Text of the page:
Friday, 12 October 2007

REVIEW: Headlocked: Work Of Art #1

MIKE HARTMANN is a college student who wants to be an actor when he unexpectedly gets hooked on the world of pro wrestling.
Unlike his fellow students, teachers, friends and disapproving mother, Mike sees rasslin’ as another way to express himself as an artist, especially after he attends a WFW supercard with the main event of Madman Mohammed Farouk vs world champ “Golden” Brian Boulder. The drama, spectacle, athletic action and compelling storyline affects him like smack to a junkie.

He studies the pseudo-sport closely and eventually determines he wants to train to be a wrestler.

With little understanding of what to do but obsessed with pursuing his unlikely dream, Mike the “mark” follows a WSW wrestler called Killer Creegan after a show. After an initial awkward introduction, Creegan warms to Mike and decides to smarten him to the business. Mike takes the advice on board – particularly the need to bulk up and train.

The first issue ends with Mike boarding a bus to Philadelphia to attend a wrestling school.

I’d have to say this is an intriguing debut issue. The 48-page comic is entertainingly written by Michael Kingston – a guy who clearly knows what he’s talking about when it comes to the wrestling biz – and nicely drawn by Randy Valiente.
Headlocked features strong characters and, best of all, a non-condescending and realistic view of the world of rasslin’.

Wrestling fans really need to check this one out.

Headlocked: Work Of Art #1 is published by Visionary Comics (www.visionarycomics.com) and Markosia Enterprises (www.markosia.org.uk) and goes on sale October 19.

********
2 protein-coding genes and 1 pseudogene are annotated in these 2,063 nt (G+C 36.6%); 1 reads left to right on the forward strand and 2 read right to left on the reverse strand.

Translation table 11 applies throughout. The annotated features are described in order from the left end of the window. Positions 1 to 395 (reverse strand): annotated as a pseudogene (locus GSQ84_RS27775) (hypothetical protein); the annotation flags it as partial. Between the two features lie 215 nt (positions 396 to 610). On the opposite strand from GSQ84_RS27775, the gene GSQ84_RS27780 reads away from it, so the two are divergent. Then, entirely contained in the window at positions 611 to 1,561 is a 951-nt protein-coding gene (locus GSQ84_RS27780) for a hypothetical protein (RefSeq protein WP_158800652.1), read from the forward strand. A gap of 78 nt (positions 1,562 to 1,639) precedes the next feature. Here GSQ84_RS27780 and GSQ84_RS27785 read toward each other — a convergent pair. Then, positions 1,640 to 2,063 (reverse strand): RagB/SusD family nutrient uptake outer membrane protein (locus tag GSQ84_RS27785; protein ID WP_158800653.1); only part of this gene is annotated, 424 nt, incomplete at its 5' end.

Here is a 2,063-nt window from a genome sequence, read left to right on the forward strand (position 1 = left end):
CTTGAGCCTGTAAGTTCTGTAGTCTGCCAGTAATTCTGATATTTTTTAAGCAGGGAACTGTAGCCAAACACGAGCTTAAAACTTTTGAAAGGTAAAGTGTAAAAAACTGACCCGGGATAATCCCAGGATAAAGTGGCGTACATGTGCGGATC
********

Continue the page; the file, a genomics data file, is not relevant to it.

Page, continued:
5 comments:

Mantic said...

So, I read a couple of these glowing reviews of Headlocked and now that I have the book in hand I'm not so impressed.

Yes, I've seen worse, even a lot worse, over the years in terms of wrestling comics. Headlocked does avoid falling back on the comic-geek standard of wrestler as alter-ego. And it actually includes some wrestling, though the artist does not appear to be very familiar with the subject.

However, Headlocked seems most to be an attempt at positive propaganda by a smarky wrestling fan aimed at non-fans. A lot of time is spent on trying to smarten up the reader. This might be helpful for the one or two potential readers who weren't wrestling fans long before picking up a wrestling comic, save for incorrect statements and unqualified simplifications of how things work in the wrestling industry. Perhaps the author is actually a neophyte smark, relying upon a few days of internet trolling for research, after all.

Then there is the drama of the central character. It reminds me of some of the worst e-fed creations -- idealized in every way. That's not the hallmark of good writing, for those who have praised Headlocked's writing. Good characters have flaws. Up front. They spend their time overcoming unforseen hurdles, not progressing a straight line to success. Further, dramatic characters convey information by experience, not exposition -- even moreso in a comic-book, where the mechanics of a stepover toe hold can be illustrated in detail. Just for one example from Headlocked, imagine how much more effective the explanation of blading/juicing would have been if revealed in a match, either experienced or observed, with minimal narrative text (assuming halfway competent visual pacing).